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Paraguay: Anything but a ‘new direction’

Dear LAB Supporter and Friend,

Does Horacio Cartes have a sense of humour? The candidate for the Colorado Party who was elected president of Paraguay on 21 April campaigned on the slogan Un Nuevo Rumbo para el Paraguay, ‘A New Direction for Paraguay’. This is the least likely result from the return to government of the party that governed Paraguay for 60 years.

LAB’s Claudia Pompa highlights the lack of unity on the left as a reason for the Colorado victory, and says that Cartes’ victory was similar to Lugo’s in that both were outsiders, though this time the backing of a strong party was crucial (Read More ). And yet paradoxically, argues a former adviser to the left-wing parties Avanza País and Frente Guasu, the left’s divisions and lack of new proposals, and the fact that Cartes is new to politics, allowed the Colorado candidate to appear as the option for change and even to pick up younger people’s votes (Read More ).

The difficulties experienced by Fernando Lugo in changing the Paraguayan economic system are described in detail by Peter Lambert and Andrew Nickson in the Epilogue to a fascinating new book, The Paraguay Reader, of which they are the editors. It is published here by their kind permission. ‘His reform program (especially land and tax reform) was vehemently opposed by powerful rural lobby groups with strong representation in Congress.’ These opponents included members of his supposed ally, the PLRA, and the Colorado party still had majorities in both Houses of Congress, and on departmental and municipal councils. ‘By 2012,’ they note, ‘his popularity had plummeted, principally as a result of his inability to implement promised reforms, but also because of his personal behaviour (namely paternity scandals, both alleged and proven).’ (Read More). LAB readers can benefit from a special offer on the Paraguay Reader by
completing the flyer (See here).

Paraguayan politics may now be emerging from the paralysis that has affected it since Lugo’s overthrow, and the new President will have a lot of unfinished business to deal with. One of the most contentious items is the trial of 14 campesinos involved in the clash with the police in Curuguaty which was used as a pretext for overthrowing President Fernando Lugo. Police and judicial handling of this case has been criticised by the United Nations, and by a delegation from SOA Watch that visited Paraguay in April (Read More). The Curuguaty massacre highlights the issue of land as one of Paraguay’s main social problems. An analysis by Fernando Martínez Escobar describes Paraguay’s economy, based on the export of agricultural produce, as a ‘poverty factory’ (Read More).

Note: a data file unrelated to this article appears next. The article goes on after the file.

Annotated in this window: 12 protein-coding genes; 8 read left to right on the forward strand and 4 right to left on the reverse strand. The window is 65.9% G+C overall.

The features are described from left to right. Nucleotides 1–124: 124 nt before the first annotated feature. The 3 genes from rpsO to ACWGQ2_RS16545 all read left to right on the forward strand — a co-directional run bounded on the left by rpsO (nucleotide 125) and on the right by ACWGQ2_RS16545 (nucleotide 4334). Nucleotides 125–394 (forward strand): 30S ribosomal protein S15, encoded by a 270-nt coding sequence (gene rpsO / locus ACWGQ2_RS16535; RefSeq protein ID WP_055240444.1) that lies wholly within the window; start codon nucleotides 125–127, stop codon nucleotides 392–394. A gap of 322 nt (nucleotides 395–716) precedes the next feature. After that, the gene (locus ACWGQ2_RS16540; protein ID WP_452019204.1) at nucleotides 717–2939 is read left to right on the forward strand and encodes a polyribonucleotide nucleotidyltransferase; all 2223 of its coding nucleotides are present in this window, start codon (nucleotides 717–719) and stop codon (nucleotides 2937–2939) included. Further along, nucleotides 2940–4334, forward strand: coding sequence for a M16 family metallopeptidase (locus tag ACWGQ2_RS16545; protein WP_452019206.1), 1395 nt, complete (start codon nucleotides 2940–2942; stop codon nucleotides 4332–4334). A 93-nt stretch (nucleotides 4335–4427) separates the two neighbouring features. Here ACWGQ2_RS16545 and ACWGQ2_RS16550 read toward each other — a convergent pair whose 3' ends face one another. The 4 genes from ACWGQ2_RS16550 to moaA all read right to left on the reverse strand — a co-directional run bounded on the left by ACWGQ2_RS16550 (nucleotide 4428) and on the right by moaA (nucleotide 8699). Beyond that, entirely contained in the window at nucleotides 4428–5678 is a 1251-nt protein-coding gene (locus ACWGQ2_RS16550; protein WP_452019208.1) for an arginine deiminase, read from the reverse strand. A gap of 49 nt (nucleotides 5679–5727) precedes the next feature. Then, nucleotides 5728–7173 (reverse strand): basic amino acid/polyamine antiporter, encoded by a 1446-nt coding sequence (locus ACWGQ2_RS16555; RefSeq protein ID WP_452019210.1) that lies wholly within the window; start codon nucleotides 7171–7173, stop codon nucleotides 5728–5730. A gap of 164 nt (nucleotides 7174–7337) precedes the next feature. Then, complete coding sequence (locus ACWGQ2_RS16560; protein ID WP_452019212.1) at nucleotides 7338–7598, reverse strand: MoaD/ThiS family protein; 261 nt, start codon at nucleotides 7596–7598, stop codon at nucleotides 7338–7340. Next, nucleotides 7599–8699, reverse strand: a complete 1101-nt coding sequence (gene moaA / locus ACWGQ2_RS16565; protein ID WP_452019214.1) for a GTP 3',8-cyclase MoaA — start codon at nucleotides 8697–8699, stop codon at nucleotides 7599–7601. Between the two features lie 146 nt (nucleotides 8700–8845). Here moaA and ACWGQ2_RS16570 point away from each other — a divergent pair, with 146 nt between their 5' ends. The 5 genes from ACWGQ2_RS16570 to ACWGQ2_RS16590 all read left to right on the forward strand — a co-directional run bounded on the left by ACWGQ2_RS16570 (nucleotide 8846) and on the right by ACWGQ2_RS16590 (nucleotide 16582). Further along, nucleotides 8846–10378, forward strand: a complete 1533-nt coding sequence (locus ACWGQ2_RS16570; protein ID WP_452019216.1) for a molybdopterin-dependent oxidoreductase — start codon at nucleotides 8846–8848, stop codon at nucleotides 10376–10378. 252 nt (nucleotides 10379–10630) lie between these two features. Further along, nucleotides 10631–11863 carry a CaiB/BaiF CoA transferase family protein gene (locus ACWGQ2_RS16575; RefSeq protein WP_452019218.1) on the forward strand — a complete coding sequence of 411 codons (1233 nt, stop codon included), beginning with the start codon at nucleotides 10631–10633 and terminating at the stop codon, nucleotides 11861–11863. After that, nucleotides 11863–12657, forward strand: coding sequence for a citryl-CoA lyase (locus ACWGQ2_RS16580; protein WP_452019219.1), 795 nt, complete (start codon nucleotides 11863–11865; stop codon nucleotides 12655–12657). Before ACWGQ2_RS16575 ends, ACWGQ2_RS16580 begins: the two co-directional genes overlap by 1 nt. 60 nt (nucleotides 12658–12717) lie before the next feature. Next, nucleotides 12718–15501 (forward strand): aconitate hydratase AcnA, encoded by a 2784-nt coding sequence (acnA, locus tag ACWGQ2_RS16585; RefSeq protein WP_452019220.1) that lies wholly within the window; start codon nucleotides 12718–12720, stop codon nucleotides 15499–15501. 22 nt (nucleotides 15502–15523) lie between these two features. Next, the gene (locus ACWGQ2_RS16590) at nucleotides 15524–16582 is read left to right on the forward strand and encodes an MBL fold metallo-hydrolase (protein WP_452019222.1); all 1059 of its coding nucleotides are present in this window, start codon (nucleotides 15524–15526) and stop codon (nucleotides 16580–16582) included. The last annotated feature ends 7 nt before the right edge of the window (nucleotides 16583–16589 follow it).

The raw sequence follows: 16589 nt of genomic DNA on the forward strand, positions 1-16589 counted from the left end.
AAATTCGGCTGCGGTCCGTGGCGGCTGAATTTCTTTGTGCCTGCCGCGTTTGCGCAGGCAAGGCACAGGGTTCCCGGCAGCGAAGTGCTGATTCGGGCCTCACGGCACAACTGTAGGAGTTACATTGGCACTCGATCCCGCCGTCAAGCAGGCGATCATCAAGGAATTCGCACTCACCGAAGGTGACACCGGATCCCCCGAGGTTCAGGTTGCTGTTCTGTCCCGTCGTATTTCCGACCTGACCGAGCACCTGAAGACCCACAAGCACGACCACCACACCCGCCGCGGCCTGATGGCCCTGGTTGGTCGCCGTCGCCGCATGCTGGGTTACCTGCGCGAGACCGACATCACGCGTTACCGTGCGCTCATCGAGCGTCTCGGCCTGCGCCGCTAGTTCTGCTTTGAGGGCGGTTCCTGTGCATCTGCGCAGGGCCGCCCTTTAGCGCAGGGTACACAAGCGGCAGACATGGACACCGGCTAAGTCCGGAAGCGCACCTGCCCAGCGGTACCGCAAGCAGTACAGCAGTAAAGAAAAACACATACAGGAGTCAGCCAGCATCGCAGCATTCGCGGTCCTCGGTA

The deaths at Curuguaty and the ‘parliamentary coup’ are also the subject of an article by Natalia Viana, of LAB’s Brazilian partner A Pública, who looks at the US stance, especially its influence on a delegation from the Organisation of American States, which accepted Lugo’s overthrow as one of those things that happens in ‘our Hemisphere’ (Read More).

President-elect Cartes’ business interests have been subject to much criticism, including accusations of links with drug trafficking. The International Consortium for Investigative Journalism has been looking at a bank he owns, located in the Pacific tax haven, the Cook Islands (Read More).

Paraguay’s human rights record appears to be worsening. Journalists who attempt to report on sensitive issues face real dangers, as documented in a report from the ‘Journalists Without Borders’ (Read More). It is not only rural communities and farm-workers who face danger: women in the poor riverside Bañados in Asunción are organising protests against police violence (Read More). By contrast, we have a short video illustrating the political attitudes of prosperous brasiguayos, Brazilian soya producers living in Paraguay (Read More).

In Other news

Guatemala: Although almost all witnesses have been heard, the trial of Efraín Ríos Montt, Guatemala’s former military ruler, has been suspended once more. The situation appears to be changing almost daily. (Read More).

Mexico: A plan to build a new international airport in San Salvador Atenco, abandoned after community resistance, has been revived and poses even greater threats to the local population (Read More).

Honduras: Violence continues in the Aguán valley. Army-inspired stories of guerrillas training in the jungle seem to be a military ploy to justify repression of rural communities to further the interests of rich landowners (Read More).

Central America: María Suárez Toro, a Costa Rican and Puerto Rican feminist intellectual and activist, reflects on the role of feminism in social change (Read More).

Peru:A tribute to the Peruvian socialist leader Javier Diez Canseco, who died on 4 May (Read More).

Argentina The Argentine filmmaker Ricardo Preve introduces his film on Chagas, a little-known disease that affects more than 15 million people worldwide, most of them in Latin America, and may kill as many as 50,000 each year (Read More).

Brazil: Amanda Hopkinson reviews Genesis, an exhibition of new work by the Brazilian photographer Sebastião Salgado that makes a plea for the preservation of nature (Read More).

Blog Posts

We have a new blog: Interviews with Social Movements. The first post is an interview by Silvia Rothlisberger with Lusbi Portillo, who describes his work to defend the Yukpa people in Venezuela against pressures from miners, cattle-ranchers and drug producers (Read more).

Nayana Fernandez has posted news and a video of an occupation at the Belo Monte dam complex on the Xingu river, protesting against the lack of consultation and destruction of their livelihoods (Read more).

Latest blog posts are collected at the foot of the Home Page (Read More).

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Best wishes,

The LAB Team